Pining for strong and harsh passions, which he did not find in the reality surrounding him, Flaubert turned to a profound history. He settled his heroes in the III century. BC. e. and chose a real episode – when the famous Carthaginian commander Hamilcar Barca with unseen brutality suppressed the insurrection of mercenary troops.
It began with the fact that the Council of Carthage, devastated by the Punic War, could not pay salaried soldiers on time and tried to belittle their anger with abundant food. The place of the feast was the gardens surrounding the magnificent palace of Hamilcar. The exhausted, weary warriors, many of whom were wounded or mutilated, flocked to the place of feast. It was “people of different nations –
Suddenly, from the Carthaginian prison, plaintive singing of the prisoners of slaves was heard. The men who had feast left their food and rushed to free the prisoners. They returned, screaming in front of him a man of twenty slaves, rattling chains. The binge resumed with renewed vigor. Someone noticed a lake in which gems were adorned with precious stones. In the genus Barki revered these fishes as sacred. The barbarians with laughter caught them, lit a fire and began to observe cheerfully how the strange creatures wriggle in boiling water.
At that moment, the upper terrace of the palace lit up and a female figure appeared in the doorway. “Her hair, sprinkled with purple powder, according to the custom of the maidens of Canaan, was stacked like a tower… a multitude of stones gleamed on her chest… her hands covered with precious
It was the daughter of Hamilcar Barqi-Salammbo. She was educated far from human eyes, in the company of eunuchs and maidservants, in extraordinary rigor and sophistication and in constant prayers, glorifying the goddess Tanith, whom Carthage worshiped. The goddess was considered the soul of Carthage and the guarantee of his power.
Now Salammbo was calling her favorite fish, lamenting and reproaching the barbarians in sacrilege. She spoke a variety of languages, referring to everyone in his dialect. Everyone listened attentively to the beautiful girl. But no one looked at her as intently as the young Numidian leader Nar Havas. He was not a mercenary, and he happened to be at a feast accidentally. He lived in the palace of Hamilcar for six months, but for the first time he saw Salambo and was amazed by her beauty.
On the other side of the table, a huge Libyan named Mato was located. He too was subdued by the image of Salammbo. When the girl finished her speech, Matho bowed admiringly. In response, Salammbo handed him a cup of wine as a sign of reconciliation with the army. One of the soldiers, a gall, noticed that in their land a woman gives wine to a man when he offers to share a bed with her. He did not have time to finish the phrases as Nar Havas grabbed the dart and threw it at Mato, hitting it in his hand. The Libyan man jumped in fury, but Havas managed to hide in the palace. Mato rushed after him – upstairs, to the red door, which slammed behind the rival. But behind the door was one of the freed slaves – Spendius. He began to tell Mato that he had lived before in the palace, knows his secret and in a reward for freedom is ready to show Mato, where treasured treasures are stored. But all thoughts of Mato were now occupied by Salammbo.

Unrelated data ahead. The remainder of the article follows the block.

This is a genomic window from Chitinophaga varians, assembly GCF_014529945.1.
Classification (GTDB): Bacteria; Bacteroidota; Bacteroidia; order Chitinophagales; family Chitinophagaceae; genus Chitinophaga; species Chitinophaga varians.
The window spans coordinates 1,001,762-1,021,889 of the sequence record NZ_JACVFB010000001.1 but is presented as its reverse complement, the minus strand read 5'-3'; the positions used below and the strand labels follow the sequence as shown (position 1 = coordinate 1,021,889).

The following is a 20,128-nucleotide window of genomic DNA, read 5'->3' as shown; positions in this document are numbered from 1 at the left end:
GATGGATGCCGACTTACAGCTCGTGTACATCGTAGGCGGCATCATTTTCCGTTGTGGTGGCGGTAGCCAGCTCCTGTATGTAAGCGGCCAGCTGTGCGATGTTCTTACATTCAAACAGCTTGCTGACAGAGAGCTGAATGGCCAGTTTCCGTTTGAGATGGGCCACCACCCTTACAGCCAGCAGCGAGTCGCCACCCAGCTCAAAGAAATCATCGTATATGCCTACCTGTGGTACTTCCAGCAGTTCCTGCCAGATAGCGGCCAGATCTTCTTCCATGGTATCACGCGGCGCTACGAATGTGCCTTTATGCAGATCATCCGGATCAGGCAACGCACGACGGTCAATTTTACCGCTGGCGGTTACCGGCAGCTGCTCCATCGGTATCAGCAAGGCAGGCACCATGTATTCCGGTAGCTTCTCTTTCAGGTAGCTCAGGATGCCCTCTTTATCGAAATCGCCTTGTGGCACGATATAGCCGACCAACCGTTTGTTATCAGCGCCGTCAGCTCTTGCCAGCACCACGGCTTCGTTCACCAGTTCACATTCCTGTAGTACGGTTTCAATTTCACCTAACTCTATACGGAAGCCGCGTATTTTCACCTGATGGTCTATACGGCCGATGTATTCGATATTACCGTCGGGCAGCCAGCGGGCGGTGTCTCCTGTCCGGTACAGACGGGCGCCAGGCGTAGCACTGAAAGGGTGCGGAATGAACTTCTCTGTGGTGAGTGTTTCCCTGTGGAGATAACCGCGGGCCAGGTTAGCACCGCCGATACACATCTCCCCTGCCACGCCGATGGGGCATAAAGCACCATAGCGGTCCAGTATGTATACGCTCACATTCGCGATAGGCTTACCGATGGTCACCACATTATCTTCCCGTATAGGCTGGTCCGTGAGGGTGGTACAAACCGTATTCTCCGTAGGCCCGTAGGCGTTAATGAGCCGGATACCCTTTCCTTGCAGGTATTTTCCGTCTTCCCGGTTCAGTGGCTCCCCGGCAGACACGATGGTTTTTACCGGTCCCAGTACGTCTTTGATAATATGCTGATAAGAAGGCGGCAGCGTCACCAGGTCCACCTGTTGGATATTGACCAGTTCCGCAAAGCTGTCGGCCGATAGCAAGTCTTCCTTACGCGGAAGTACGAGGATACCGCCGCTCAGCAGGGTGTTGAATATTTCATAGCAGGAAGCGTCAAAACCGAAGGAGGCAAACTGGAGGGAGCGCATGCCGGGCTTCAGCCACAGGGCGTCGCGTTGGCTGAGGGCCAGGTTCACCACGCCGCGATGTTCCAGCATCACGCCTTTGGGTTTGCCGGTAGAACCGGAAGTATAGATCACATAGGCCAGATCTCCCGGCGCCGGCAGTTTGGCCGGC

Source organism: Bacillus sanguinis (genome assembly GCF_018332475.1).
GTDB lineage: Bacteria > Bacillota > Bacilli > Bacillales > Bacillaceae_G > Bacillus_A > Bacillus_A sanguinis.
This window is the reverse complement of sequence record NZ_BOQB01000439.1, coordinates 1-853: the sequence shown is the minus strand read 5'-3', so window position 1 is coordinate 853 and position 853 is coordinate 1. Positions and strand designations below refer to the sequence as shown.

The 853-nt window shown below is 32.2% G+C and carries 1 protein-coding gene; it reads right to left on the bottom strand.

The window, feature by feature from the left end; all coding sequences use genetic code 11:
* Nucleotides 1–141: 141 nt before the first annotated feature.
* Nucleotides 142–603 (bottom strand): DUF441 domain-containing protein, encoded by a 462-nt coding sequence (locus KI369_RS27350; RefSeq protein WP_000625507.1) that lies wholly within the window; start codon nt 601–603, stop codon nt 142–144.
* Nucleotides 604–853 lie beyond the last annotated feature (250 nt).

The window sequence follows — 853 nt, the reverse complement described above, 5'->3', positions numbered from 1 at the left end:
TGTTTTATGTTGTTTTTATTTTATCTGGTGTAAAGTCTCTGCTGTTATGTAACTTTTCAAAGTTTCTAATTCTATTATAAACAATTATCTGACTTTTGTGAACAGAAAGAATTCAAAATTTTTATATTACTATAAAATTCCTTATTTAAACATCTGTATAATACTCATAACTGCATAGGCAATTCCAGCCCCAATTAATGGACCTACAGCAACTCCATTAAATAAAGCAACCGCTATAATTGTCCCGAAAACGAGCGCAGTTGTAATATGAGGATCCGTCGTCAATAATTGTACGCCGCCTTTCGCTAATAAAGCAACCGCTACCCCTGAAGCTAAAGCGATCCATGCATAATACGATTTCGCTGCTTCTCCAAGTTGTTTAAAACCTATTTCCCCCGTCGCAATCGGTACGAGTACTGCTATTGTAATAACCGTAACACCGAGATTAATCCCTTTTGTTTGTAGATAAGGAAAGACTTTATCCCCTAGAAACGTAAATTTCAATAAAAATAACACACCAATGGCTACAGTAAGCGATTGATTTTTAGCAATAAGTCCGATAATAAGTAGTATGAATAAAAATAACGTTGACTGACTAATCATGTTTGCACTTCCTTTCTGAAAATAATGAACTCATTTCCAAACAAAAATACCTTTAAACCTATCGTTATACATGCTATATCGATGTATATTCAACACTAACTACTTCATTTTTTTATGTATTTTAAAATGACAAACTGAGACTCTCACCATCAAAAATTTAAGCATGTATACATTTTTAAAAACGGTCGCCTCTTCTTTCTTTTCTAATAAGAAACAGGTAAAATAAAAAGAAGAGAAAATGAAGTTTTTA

Two days later the mercenaries were announced that if they left the city, they would be fully paid the promised salary and the Carthaginian galleys would take everyone home. The barbarians gave way. Seven days in the desert they reached the place where they were instructed to break camp. Once in this camp Nar Havas appeared. Matho first wanted to kill him for a trick at the feast. But Nar Havas referred to intoxication, sent Mato rich gifts and as a result remained to live among the mercenaries. Only Spendius immediately realized that this man was plotting treachery. But whom does he want to betray – the Barbarians or Carthage? Eventually, Spendius was indifferent, because “he hoped to benefit from all sorts of trouble.”
Matho was in deep sorrow. Often he lay down on the sand and did not move until the evening. He confessed to the eternal Spendius that he was haunted by the image of Hamilcar’s daughter. He turned to the sorceress, swallowed at their advice the ashes, the fennel and the poison of the vipers, but in vain. His passion only grew.
Everyone waited, when the promised gold will come from Carthage. In the camp, meanwhile, all the people arrived. These were hordes of debtors who fled Carthage, ruined peasants, outlaws, criminals. The tension grew, but the salary was still not there. One day an important procession led by the old commander Gannon arrived. He began to tell people, driven to gloomy despair, how bad things are in Carthage and how meager his treasury is. In front of the exhausted crowd during the speech, he now and again enjoyed the expensive dishes, taken with them. All this caused a murmur and finally an explosion. The barbarians decided to move to Carthage. For three days they made their way back and besieged the city. A bloody struggle began.
Matho was the leader of the Libyans. He was revered for strength and courage. In addition, he “inspired some sort of mystical fear: they thought that at night he spoke with a ghost.” One day Spendius suggested that Mato be held in Carthage, secretly, through water pipes. When they entered the besieged city, Spendius persuaded Mato to steal from her temple of the goddess Tanith her veil – a symbol of power. With an effort over himself, Mato agreed to this bold step. He left the temple, wrapped in a divine veil, and headed straight for Hamilcar’s palace, and there he made his way into Salammbo’s room. The girl was asleep, but, sensing Matho’s gaze, she opened her eyes. The Libyan began to hastily tell her about his love. He suggested that Salambo go along with him or agreed to remain himself, obeying any fate. He was ready to give her the stolen coverlet of the goddess. Shocked Salammbo began to call for help. But when the runaway slaves wanted to rush on Matho, she stopped them: “There is a veil of the goddess on him!” Matho left the palace unhindered and left the city. The people who saw the Libyan were afraid to touch him: “… the veil was part of the deity, and touching it threatened with death.”